I do think this is the one factor that will dictate the medium-term direction of gold – so what does the next US president mean for the US dollar? If we assume that Mr. Biden is going to provide extra support for the US people, that would seem to pressure the US dollar. But because the Democrats did not have the sweeping victory that many were expecting, it may prove difficult to get some programs passed into law. This has to be something that will be closely watched by global investors in the months of a new presidency – so perhaps this will cap any meaningful movement in the US dollar – and therefore gold – in the short to medium term. We may have to be patient waiting for new all-time highs to be hit.

Two Trading Ideas – And How To Trade Them

I do think there is a short-term trade and a long-term trade here – but first let’s look at how to trade them using spread betting.

Typically, there are two types of spread bet – the daily rolling contract, and a futures contract. The daily rolling is in effect a spread bet with no expiry – it just rolls over to the next day. It is typically the cheapest to trade in terms of spread (the difference between the buy price and the sell price) and is perfectly suited for trades of a few hours/days/week and even a couple of months. A small debit will be made to your account every day to reflect the cost of financing, as you are trading spread bets typically using leverage. These financing costs are small but clearly if you held a position for the longer-term, they need to be considered.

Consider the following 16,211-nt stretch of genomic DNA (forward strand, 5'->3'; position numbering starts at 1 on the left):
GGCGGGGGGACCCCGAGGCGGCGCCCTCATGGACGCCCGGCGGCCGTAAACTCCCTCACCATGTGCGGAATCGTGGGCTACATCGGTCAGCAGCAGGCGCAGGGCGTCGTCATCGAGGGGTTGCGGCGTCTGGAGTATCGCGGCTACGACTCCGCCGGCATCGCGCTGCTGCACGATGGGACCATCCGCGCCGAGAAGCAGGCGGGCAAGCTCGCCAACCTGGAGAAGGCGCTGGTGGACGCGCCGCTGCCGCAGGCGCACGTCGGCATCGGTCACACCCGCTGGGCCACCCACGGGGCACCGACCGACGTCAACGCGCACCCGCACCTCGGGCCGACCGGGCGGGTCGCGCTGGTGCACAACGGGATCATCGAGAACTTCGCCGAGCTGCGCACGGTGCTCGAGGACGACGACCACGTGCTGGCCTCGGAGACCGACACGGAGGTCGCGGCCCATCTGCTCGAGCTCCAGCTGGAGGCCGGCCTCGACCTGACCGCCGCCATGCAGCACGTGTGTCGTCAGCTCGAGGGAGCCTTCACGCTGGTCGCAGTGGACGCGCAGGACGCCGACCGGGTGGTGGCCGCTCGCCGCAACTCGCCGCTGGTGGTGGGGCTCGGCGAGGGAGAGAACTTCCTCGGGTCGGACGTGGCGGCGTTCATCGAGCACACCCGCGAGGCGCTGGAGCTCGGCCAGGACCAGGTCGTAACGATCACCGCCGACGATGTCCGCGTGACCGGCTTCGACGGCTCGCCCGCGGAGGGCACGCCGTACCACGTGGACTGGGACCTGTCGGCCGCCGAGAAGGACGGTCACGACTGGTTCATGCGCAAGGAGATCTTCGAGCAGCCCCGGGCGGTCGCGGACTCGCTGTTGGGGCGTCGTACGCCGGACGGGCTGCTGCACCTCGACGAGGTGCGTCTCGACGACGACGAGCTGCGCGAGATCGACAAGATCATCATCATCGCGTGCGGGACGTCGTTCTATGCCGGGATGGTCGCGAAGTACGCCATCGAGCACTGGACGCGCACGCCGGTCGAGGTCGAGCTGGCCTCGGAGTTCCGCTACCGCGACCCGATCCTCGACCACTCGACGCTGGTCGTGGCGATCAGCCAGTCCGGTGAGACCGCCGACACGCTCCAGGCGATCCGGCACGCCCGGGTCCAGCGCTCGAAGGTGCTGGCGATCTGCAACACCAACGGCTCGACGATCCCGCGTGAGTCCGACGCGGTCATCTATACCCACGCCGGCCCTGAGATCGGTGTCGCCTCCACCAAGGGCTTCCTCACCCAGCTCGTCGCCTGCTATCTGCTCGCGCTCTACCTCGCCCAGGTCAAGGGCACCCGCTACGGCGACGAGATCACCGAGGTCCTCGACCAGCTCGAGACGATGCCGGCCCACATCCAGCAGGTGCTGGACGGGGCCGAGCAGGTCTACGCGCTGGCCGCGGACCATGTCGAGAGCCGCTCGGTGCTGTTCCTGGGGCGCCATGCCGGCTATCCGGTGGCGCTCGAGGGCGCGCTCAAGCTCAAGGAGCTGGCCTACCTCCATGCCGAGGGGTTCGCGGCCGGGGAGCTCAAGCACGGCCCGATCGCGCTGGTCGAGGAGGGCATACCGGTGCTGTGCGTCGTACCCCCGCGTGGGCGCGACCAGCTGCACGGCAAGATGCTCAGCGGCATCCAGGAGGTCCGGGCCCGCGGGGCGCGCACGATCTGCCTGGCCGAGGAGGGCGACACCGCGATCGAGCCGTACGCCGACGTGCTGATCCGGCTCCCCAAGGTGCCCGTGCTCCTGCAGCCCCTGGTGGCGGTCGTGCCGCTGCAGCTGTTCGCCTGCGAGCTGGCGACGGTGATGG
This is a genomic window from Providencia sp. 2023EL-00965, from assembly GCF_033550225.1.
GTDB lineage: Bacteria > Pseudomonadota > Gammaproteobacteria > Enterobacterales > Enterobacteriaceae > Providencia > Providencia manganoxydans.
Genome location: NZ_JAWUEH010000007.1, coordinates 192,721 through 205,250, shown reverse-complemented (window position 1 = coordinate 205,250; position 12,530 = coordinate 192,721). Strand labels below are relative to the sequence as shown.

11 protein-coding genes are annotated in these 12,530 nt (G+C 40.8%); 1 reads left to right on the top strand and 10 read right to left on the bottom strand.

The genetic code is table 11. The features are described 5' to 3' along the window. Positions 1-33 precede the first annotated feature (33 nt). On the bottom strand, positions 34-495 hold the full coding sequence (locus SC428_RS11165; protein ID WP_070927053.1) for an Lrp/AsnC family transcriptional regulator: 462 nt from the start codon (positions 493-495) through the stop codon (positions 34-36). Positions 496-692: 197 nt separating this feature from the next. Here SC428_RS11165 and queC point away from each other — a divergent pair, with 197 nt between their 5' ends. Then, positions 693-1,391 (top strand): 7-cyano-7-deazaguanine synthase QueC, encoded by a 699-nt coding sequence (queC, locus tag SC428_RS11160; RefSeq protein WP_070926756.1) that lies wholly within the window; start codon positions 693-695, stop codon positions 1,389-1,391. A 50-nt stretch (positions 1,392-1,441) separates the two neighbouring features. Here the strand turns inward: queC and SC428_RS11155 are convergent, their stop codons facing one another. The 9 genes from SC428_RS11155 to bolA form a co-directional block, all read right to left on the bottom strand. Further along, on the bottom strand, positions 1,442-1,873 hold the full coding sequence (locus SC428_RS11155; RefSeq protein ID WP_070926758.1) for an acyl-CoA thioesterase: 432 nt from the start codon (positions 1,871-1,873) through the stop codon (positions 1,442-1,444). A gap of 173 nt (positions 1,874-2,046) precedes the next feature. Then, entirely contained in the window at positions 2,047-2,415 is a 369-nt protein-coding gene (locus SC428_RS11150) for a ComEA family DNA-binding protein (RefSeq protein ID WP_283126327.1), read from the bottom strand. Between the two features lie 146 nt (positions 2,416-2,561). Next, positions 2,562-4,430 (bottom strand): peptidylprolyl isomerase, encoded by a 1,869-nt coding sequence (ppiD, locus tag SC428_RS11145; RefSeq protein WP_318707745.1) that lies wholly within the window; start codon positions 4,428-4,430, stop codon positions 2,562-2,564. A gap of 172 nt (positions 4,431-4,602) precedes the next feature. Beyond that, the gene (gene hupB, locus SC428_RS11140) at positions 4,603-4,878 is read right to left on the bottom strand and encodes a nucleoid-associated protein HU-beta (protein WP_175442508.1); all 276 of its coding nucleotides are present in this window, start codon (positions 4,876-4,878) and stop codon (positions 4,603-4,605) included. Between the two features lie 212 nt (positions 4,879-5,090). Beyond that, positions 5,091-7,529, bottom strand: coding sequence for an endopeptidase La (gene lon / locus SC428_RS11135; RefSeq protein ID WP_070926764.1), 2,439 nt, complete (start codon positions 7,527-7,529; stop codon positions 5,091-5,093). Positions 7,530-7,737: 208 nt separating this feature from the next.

Then there is the futures contract in gold. Depending on your broker there will be various contracts available e.g., December, February, April etc. There is no daily financing charge with the futures contract – as it is factored into the price of the contract when you open the position.

As a comparison, at the time of writing the cash price of gold was $1,952 to buy and the February futures contract is $1,960. Just because you may choose to trade the February contract, it does not mean that you need to close the trade then. Most brokers will let you automatically roll-over the trade into the next contract expiry. I have found this an effective way of trading more medium to longer-term positions in markets such as gold.

Short to Medium Term Trade

What is interesting is what gold has done since that all-time high in August. After the push to $2,075 the price did reverse quite sharply, trading back to $1,865. After a failed recovery, the price slipped lower still in late December, trading to $1,850. But it did “snap-back” from these levels quickly – I think that $1,850 is strong support in gold for now.

Gold August 2020 To Present

I think a short to medium term trade now should use stop losses the other side of those $1,850 lows. Any pullback towards the $1,900 area looks to be a decent buying opportunity and is an interesting zone to watch in the weeks ahead.

Longer Term Trade

I mentioned the potential for a tug-of-war for the US dollar and do not expect this to be resolved any time soon, so I do think this means we may have to be patient for all-time highs in gold. Longer-term, gold is quite far from that two-year trend line so if there are surprises along the way, there could be opportunities to buy into that trend a lot cheaper than today. The ultimate trend line support is at $1,500 – but there are interim levels on the way down to that at $1,650, $1,800 and the afore-mentioned $1,850 from this summer.

Gold July 2018 to Present

Traders were perhaps spoilt with the moves in the summer in gold – and since then there has been just sideways trading over recent months. With the US election out of the way, there will hopefully be some more clarity for the future of the US dollar from 2021 – and it will be fascinating to watch this play out in markets such as gold.

Comments (1)

  • Gordon Watson says:

    Can David Jones please tell me if the London Gold Fix still takes place twice a day?

    In 1991 I was working for Credit Suisse in London ( setting an oil trading venture -that’s another story) and I took part in the Gold Fix.


    Gordon Watson